The fee schedule is broken down into regularly scheduled payment amounts. You can elect to deposit smaller amounts regularly into your child’s account througout the year and ahead of the payment due date if that is what works best for your family. Because this can be done throughout the year, you don’t have to come up with all the money at one time. The best way to learn about fundraising opportunities is by staying informed and involved; and the best way to keep informed is by visiting the web site and attending the booster meetings that take place all year long. Due dates are not flexible, however unique circumstances can always be discussed and worked out with the Band Director or either of the booster VPs of Finance. 

Question: Uniforms, Uniforms – What Do They Wear?

Marching Band Rehearsal Dress Code

The marching band season begins with summer band camp in mid-July and continues on Monday and Wednesday afternoons througout the fall. This means it's often hot and humid during rehearsals. For this reason, we recommend the following:

  • Wear comfortable, closed-toe shoes with plenty of support. This isn't the time to try out your new pair of shoes. 

  • No flip flops

  • Bring an extra pair of socks, just in case

  • Wear a comfortable pair of shorts or compression pants. It's not the time for blue jeans.

  • Wear a comfortable t-shirt or tank top. 

  • Girls should wear a sports bra or something with plenty of support, since we'll be moving around a lot

Football Game Dress Code

The band uniform is on loan to each band member and is owned by the band. This means it's up to the student to take exceptional care of their uniform elements. 

The Band Uniform consists of these elements:

  • Black marching band shoes – These are special marching band shoes that clean up well with shoe polish. 

  • Black, knee-length socks without other colors or designs

  • Band Uniform pants or "bibbers" as they're called. These are a zip-up, overall-like, high-waisted pants that have been sized to your student. There are buckles on the shoulder straps that can be used to tighten or loosen the vertical fit, and there are snaps inside the leg holes of the pants to shorten the leg length.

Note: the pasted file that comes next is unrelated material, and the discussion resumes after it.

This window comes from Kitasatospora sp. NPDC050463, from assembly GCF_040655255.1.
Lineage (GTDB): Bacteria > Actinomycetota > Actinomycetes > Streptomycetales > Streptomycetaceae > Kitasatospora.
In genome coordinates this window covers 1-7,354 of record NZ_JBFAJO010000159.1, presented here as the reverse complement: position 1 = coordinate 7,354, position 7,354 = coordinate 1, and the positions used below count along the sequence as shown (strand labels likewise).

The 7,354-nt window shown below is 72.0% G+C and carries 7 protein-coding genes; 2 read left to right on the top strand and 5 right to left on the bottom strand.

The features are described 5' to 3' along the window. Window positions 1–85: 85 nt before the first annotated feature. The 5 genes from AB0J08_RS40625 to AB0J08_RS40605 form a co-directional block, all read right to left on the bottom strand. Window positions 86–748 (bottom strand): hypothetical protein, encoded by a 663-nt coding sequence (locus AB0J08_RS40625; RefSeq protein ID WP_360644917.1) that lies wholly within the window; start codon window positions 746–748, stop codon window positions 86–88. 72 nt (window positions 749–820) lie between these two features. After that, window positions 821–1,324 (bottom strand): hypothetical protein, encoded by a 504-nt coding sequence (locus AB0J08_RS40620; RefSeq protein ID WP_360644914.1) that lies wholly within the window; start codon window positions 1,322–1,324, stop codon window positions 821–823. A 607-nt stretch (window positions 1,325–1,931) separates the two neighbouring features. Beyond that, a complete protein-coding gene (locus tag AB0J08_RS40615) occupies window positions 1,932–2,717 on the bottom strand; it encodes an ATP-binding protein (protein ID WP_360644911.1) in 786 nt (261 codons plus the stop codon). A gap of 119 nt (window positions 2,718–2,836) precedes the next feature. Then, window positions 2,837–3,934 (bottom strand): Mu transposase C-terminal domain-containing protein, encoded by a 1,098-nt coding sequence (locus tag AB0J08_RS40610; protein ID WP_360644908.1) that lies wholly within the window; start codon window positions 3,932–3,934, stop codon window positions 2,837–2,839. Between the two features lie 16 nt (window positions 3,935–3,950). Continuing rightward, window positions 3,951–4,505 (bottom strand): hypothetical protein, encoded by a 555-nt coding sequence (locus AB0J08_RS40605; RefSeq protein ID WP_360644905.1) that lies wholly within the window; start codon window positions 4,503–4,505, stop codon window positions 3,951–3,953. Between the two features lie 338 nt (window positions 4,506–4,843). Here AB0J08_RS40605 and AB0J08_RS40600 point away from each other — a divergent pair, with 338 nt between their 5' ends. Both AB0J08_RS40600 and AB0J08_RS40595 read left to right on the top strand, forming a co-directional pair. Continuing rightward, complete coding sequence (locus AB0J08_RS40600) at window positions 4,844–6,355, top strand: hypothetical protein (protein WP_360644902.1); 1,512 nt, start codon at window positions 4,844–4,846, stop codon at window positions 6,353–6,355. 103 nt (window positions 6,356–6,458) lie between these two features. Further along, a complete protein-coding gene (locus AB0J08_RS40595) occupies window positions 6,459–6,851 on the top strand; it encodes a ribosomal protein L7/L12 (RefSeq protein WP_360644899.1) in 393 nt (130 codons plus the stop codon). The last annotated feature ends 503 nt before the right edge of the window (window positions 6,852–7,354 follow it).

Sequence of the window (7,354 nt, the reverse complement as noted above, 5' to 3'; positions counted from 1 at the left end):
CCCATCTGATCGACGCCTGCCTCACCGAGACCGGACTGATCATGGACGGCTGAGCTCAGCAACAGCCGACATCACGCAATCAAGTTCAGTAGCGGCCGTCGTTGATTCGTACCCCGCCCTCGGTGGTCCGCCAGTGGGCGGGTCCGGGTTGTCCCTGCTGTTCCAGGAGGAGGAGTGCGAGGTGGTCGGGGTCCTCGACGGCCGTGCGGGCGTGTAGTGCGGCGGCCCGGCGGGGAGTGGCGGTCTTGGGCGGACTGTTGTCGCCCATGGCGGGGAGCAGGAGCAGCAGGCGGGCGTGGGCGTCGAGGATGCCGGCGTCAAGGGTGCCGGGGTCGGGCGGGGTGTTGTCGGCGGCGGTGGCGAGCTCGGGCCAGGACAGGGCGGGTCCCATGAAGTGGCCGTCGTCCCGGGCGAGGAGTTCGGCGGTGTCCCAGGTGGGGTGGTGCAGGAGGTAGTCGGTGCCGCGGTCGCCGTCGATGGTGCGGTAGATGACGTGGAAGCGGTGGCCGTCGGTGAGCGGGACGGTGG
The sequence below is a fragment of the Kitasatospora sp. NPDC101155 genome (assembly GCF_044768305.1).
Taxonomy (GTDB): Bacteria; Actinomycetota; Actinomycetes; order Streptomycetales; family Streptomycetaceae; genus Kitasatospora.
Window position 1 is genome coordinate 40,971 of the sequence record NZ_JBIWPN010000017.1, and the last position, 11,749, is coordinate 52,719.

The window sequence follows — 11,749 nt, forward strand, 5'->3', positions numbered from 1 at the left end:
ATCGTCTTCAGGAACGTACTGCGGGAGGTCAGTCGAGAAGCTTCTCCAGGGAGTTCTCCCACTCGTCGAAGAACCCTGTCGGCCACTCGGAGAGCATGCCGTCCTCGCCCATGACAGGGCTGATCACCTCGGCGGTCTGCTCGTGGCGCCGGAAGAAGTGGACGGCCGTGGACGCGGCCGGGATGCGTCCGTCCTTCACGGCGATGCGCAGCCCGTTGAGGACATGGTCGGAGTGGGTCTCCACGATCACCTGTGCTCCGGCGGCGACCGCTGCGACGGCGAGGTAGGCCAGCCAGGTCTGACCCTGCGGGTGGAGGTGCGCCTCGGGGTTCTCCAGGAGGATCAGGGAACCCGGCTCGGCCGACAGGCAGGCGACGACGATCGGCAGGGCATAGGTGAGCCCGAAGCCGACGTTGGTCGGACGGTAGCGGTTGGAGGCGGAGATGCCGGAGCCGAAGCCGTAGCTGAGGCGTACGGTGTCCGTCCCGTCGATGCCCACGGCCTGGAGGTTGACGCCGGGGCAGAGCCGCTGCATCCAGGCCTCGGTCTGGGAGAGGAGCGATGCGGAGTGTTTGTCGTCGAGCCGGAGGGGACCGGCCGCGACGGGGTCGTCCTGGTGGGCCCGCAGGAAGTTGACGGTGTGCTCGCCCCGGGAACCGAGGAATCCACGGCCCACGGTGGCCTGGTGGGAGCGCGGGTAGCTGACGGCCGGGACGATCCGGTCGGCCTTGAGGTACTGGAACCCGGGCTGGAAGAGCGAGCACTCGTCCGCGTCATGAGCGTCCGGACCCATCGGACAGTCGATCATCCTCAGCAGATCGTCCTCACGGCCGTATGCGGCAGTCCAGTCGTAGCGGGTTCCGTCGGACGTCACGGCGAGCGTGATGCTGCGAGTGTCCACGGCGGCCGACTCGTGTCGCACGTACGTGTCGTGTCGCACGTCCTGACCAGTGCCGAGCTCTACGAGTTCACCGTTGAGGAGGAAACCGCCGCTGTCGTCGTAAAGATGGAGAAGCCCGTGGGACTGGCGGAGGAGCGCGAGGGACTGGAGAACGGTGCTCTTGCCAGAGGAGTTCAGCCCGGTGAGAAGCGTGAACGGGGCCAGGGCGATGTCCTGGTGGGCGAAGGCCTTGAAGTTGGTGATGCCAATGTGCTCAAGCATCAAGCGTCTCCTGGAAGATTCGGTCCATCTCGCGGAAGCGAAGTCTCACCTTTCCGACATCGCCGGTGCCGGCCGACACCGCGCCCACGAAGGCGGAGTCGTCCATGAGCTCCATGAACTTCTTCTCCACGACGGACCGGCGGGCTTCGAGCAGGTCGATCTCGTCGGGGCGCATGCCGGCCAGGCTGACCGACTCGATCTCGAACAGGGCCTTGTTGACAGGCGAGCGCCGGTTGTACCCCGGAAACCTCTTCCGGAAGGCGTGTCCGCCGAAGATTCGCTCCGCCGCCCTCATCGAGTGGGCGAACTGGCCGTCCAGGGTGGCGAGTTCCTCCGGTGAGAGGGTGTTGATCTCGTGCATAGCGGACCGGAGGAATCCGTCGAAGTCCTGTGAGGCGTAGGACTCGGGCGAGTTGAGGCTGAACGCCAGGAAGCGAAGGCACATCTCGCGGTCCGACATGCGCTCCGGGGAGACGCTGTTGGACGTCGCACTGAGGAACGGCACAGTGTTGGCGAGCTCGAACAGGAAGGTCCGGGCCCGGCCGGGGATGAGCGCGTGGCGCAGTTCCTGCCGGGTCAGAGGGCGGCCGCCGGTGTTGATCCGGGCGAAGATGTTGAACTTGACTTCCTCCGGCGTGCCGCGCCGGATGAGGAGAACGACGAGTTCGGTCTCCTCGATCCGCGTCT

• Band Uniform jacket. This jacket has three parts: the jacket itself, a snap-in triangular element in the front and a cape that snaps in on the right side under the jacket near the waist. All three elements add up to the jacket, and all three elements must be present for the student to be "in uniform." 

  • Gauntlets. This is a wrist covering of sorts. There are two - one for each wrist. 

  • Shako (the marching band hat). The shako is part of the uniform too. It should be kept in the student's band bag. Plumes are handed out and collected at the game by parents.

  • Compression shorts or regular shorts. These are worn under the bibbers. Students are often required to change on the bus on the way to away games. Girls will be separated from boys during this time. It is recommended that students wear something under the bibbers that allows them to change quickly. 

  • Band shirt or show shirt. This is worn under the jacket. For the same reason as above, it is recommended that students wear a shirt that allows them to change comfortably on the bus


Color Guard uniforms change from year to year.

Tips to remember while in uniform: 

  • No visible jewelry 

  • No make up 

  • Hair should be worn up and inside the shako. Please bring whatever hair ties that will allow this.

  • Colored drinks, condiments, and any other messy or greasy food should be avoided while in uniform. Clear liquids are highly recommended (H2O is always best).